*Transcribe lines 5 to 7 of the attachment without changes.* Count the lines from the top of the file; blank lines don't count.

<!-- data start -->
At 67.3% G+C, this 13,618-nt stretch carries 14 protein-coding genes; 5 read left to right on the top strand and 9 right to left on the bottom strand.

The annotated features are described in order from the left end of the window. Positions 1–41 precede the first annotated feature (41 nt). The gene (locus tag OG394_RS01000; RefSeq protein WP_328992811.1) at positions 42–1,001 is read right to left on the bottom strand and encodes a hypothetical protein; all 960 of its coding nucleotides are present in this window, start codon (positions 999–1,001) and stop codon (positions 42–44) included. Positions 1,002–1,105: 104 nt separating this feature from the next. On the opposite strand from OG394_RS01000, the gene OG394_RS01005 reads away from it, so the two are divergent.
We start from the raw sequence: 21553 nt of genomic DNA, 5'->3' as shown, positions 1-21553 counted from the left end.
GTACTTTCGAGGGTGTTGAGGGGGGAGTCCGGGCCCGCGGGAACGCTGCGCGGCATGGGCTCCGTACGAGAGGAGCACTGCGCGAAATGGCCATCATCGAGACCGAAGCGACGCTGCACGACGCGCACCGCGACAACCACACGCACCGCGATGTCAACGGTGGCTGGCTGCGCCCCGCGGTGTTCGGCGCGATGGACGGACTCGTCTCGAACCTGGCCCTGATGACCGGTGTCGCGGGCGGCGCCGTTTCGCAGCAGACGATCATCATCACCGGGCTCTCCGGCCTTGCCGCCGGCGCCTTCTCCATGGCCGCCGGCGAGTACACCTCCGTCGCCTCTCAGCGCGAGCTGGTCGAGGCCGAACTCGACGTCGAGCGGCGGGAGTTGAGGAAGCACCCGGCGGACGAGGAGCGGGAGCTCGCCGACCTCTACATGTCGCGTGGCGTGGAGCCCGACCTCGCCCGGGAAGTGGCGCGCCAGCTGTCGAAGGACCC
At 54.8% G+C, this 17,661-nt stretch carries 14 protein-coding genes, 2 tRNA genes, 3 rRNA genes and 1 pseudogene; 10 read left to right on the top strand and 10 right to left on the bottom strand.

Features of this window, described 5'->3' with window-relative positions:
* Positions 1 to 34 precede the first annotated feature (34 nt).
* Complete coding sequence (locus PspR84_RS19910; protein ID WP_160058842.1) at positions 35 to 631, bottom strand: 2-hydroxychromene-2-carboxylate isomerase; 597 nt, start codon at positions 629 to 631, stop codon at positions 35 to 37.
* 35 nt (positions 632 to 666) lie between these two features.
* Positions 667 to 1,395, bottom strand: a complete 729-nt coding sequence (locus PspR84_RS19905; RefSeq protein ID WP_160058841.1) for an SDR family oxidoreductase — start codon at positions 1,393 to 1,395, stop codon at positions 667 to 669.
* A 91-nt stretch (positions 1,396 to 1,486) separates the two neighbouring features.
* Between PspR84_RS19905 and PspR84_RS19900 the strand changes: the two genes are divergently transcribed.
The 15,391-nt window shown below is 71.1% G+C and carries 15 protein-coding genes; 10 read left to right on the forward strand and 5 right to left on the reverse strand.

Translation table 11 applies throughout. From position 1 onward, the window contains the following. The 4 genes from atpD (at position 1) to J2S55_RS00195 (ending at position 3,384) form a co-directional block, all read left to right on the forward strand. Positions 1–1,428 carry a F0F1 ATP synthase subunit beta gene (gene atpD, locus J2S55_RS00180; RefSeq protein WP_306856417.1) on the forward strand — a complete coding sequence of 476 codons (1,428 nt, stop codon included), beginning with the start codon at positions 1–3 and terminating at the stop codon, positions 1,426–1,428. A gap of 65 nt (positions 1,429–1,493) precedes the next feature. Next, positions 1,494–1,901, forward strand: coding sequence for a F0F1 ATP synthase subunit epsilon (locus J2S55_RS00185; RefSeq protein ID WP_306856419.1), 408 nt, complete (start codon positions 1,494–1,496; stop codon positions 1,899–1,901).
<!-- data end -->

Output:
At 54.8% G+C, this 17,661-nt stretch carries 14 protein-coding genes, 2 tRNA genes, 3 rRNA genes and 1 pseudogene; 10 read left to right on the top strand and 10 right to left on the bottom strand.

Features of this window, described 5'->3' with window-relative positions:
* Positions 1 to 34 precede the first annotated feature (34 nt).